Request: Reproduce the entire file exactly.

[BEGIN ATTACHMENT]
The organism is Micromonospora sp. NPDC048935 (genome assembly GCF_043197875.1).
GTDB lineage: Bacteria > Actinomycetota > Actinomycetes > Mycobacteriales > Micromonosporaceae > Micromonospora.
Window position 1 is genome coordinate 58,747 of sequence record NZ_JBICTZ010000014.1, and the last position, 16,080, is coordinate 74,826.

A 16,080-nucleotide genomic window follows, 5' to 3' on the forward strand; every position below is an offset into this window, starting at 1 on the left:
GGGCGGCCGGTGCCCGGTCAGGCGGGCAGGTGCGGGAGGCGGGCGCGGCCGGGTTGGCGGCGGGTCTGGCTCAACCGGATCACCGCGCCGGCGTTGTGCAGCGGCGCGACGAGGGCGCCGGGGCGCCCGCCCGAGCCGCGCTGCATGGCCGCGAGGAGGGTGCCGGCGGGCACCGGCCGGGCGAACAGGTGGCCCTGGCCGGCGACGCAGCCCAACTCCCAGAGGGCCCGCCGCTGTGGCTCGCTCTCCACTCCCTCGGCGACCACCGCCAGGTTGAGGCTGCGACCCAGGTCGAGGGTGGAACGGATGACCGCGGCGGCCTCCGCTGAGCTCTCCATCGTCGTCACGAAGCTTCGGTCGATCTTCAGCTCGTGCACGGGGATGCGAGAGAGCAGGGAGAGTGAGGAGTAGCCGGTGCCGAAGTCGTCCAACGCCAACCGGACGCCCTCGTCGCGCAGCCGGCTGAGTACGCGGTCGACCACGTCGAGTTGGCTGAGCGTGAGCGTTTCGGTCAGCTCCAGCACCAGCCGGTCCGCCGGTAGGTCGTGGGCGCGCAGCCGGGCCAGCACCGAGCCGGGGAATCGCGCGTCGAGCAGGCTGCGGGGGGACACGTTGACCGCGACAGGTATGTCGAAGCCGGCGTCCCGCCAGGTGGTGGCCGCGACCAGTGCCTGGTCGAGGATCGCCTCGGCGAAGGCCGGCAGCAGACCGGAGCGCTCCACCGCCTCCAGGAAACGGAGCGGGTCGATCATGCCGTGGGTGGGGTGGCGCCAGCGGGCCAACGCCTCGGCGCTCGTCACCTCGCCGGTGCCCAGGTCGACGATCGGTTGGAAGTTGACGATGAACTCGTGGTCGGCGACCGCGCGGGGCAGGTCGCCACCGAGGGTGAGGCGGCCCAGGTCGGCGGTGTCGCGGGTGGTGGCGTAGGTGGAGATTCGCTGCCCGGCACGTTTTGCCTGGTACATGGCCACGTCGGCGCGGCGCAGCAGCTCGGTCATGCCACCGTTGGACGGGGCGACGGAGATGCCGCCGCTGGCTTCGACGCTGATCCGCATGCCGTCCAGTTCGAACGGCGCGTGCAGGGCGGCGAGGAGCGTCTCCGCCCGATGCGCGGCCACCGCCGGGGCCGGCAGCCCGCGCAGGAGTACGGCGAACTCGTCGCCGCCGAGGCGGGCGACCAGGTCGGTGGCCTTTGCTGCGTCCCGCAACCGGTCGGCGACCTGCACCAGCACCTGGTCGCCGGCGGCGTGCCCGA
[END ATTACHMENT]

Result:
The organism is Micromonospora sp. NPDC048935 (genome assembly GCF_043197875.1).
GTDB lineage: Bacteria > Actinomycetota > Actinomycetes > Mycobacteriales > Micromonosporaceae > Micromonospora.
Window position 1 is genome coordinate 58,747 of sequence record NZ_JBICTZ010000014.1, and the last position, 16,080, is coordinate 74,826.

A 16,080-nucleotide genomic window follows, 5' to 3' on the forward strand; every position below is an offset into this window, starting at 1 on the left:
GGGCGGCCGGTGCCCGGTCAGGCGGGCAGGTGCGGGAGGCGGGCGCGGCCGGGTTGGCGGCGGGTCTGGCTCAACCGGATCACCGCGCCGGCGTTGTGCAGCGGCGCGACGAGGGCGCCGGGGCGCCCGCCCGAGCCGCGCTGCATGGCCGCGAGGAGGGTGCCGGCGGGCACCGGCCGGGCGAACAGGTGGCCCTGGCCGGCGACGCAGCCCAACTCCCAGAGGGCCCGCCGCTGTGGCTCGCTCTCCACTCCCTCGGCGACCACCGCCAGGTTGAGGCTGCGACCCAGGTCGAGGGTGGAACGGATGACCGCGGCGGCCTCCGCTGAGCTCTCCATCGTCGTCACGAAGCTTCGGTCGATCTTCAGCTCGTGCACGGGGATGCGAGAGAGCAGGGAGAGTGAGGAGTAGCCGGTGCCGAAGTCGTCCAACGCCAACCGGACGCCCTCGTCGCGCAGCCGGCTGAGTACGCGGTCGACCACGTCGAGTTGGCTGAGCGTGAGCGTTTCGGTCAGCTCCAGCACCAGCCGGTCCGCCGGTAGGTCGTGGGCGCGCAGCCGGGCCAGCACCGAGCCGGGGAATCGCGCGTCGAGCAGGCTGCGGGGGGACACGTTGACCGCGACAGGTATGTCGAAGCCGGCGTCCCGCCAGGTGGTGGCCGCGACCAGTGCCTGGTCGAGGATCGCCTCGGCGAAGGCCGGCAGCAGACCGGAGCGCTCCACCGCCTCCAGGAAACGGAGCGGGTCGATCATGCCGTGGGTGGGGTGGCGCCAGCGGGCCAACGCCTCGGCGCTCGTCACCTCGCCGGTGCCCAGGTCGACGATCGGTTGGAAGTTGACGATGAACTCGTGGTCGGCGACCGCGCGGGGCAGGTCGCCACCGAGGGTGAGGCGGCCCAGGTCGGCGGTGTCGCGGGTGGTGGCGTAGGTGGAGATTCGCTGCCCGGCACGTTTTGCCTGGTACATGGCCACGTCGGCGCGGCGCAGCAGCTCGGTCATGCCACCGTTGGACGGGGCGACGGAGATGCCGCCGCTGGCTTCGACGCTGATCCGCATGCCGTCCAGTTCGAACGGCGCGTGCAGGGCGGCGAGGAGCGTCTCCGCCCGATGCGCGGCCACCGCCGGGGCCGGCAGCCCGCGCAGGAGTACGGCGAACTCGTCGCCGCCGAGGCGGGCGACCAGGTCGGTGGCCTTTGCTGCGTCCCGCAACCGGTCGGCGACCTGCACCAGCACCTGGTCGCCGGCGGCGTGCCCGA